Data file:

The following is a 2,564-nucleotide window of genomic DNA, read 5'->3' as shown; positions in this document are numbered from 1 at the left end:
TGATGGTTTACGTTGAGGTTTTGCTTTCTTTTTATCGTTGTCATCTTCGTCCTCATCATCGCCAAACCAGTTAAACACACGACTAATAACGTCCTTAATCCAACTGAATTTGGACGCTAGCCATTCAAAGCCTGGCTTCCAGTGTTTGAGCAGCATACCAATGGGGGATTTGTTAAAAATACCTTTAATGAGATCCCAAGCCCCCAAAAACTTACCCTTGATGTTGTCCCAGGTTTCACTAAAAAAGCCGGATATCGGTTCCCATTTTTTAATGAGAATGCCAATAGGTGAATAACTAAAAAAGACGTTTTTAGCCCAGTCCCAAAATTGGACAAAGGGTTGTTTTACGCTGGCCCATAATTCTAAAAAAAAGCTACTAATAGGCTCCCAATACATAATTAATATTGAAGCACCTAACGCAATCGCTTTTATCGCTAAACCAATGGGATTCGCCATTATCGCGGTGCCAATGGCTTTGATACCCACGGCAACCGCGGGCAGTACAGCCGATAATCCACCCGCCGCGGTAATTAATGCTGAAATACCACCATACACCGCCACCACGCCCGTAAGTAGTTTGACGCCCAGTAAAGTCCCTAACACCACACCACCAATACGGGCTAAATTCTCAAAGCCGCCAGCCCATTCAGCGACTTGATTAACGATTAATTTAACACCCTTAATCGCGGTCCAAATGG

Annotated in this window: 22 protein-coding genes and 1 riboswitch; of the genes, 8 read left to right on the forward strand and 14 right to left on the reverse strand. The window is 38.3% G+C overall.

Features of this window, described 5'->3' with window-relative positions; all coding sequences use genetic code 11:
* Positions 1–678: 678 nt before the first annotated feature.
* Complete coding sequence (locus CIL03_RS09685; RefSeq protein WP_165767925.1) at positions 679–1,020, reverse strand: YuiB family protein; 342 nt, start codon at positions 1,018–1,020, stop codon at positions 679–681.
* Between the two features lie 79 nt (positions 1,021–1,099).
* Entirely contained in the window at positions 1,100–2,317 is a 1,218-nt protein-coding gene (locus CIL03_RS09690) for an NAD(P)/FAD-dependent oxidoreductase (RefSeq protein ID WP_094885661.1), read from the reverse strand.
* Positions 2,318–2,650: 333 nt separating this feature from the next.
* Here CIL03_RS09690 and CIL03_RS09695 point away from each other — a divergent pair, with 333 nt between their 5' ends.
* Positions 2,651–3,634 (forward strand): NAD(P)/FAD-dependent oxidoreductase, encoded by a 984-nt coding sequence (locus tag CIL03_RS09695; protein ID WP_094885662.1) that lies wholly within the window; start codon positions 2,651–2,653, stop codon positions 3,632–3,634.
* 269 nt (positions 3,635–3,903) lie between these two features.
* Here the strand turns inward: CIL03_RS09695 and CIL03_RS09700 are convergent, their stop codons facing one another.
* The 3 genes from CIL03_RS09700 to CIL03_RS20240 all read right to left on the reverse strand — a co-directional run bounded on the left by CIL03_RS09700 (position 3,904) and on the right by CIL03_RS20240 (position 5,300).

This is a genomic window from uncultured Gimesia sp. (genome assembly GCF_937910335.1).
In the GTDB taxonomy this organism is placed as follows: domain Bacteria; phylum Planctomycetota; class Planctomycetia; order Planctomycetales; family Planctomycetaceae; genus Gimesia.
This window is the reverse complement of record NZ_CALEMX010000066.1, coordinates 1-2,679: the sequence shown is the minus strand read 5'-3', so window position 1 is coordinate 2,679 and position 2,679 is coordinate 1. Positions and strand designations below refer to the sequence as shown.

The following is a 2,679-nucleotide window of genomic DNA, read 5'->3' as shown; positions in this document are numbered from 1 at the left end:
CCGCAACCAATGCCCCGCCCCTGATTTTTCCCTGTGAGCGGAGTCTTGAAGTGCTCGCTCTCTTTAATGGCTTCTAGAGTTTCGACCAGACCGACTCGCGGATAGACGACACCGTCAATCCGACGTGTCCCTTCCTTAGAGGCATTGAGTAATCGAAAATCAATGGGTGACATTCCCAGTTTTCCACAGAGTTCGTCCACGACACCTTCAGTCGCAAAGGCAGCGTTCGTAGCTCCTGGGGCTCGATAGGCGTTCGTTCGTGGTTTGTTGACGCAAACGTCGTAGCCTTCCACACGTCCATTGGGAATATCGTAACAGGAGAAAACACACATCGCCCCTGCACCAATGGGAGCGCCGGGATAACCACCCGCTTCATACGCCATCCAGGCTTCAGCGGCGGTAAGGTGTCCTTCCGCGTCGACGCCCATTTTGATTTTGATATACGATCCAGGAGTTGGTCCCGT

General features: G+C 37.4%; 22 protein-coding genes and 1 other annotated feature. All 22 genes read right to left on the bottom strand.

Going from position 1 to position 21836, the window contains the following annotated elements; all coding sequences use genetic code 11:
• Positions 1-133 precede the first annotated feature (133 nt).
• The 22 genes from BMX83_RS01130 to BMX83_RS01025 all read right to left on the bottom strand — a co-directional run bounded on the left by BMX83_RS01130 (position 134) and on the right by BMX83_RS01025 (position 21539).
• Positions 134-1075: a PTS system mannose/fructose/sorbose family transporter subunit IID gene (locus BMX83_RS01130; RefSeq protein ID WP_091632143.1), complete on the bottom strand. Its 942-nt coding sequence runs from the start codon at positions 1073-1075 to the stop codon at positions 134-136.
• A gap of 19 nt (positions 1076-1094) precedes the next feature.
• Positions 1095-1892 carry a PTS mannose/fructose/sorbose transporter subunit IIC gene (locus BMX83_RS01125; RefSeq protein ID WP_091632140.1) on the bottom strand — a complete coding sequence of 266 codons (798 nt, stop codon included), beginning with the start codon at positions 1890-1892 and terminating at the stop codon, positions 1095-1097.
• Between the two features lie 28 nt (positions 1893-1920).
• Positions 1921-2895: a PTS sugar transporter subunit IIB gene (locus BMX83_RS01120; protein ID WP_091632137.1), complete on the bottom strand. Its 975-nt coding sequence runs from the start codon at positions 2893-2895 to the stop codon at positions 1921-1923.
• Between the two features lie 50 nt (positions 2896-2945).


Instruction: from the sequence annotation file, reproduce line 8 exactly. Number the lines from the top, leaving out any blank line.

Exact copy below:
* Entirely contained in the window at positions 1,100–2,317 is a 1,218-nt protein-coding gene (locus CIL03_RS09690) for an NAD(P)/FAD-dependent oxidoreductase (RefSeq protein ID WP_094885661.1), read from the reverse strand.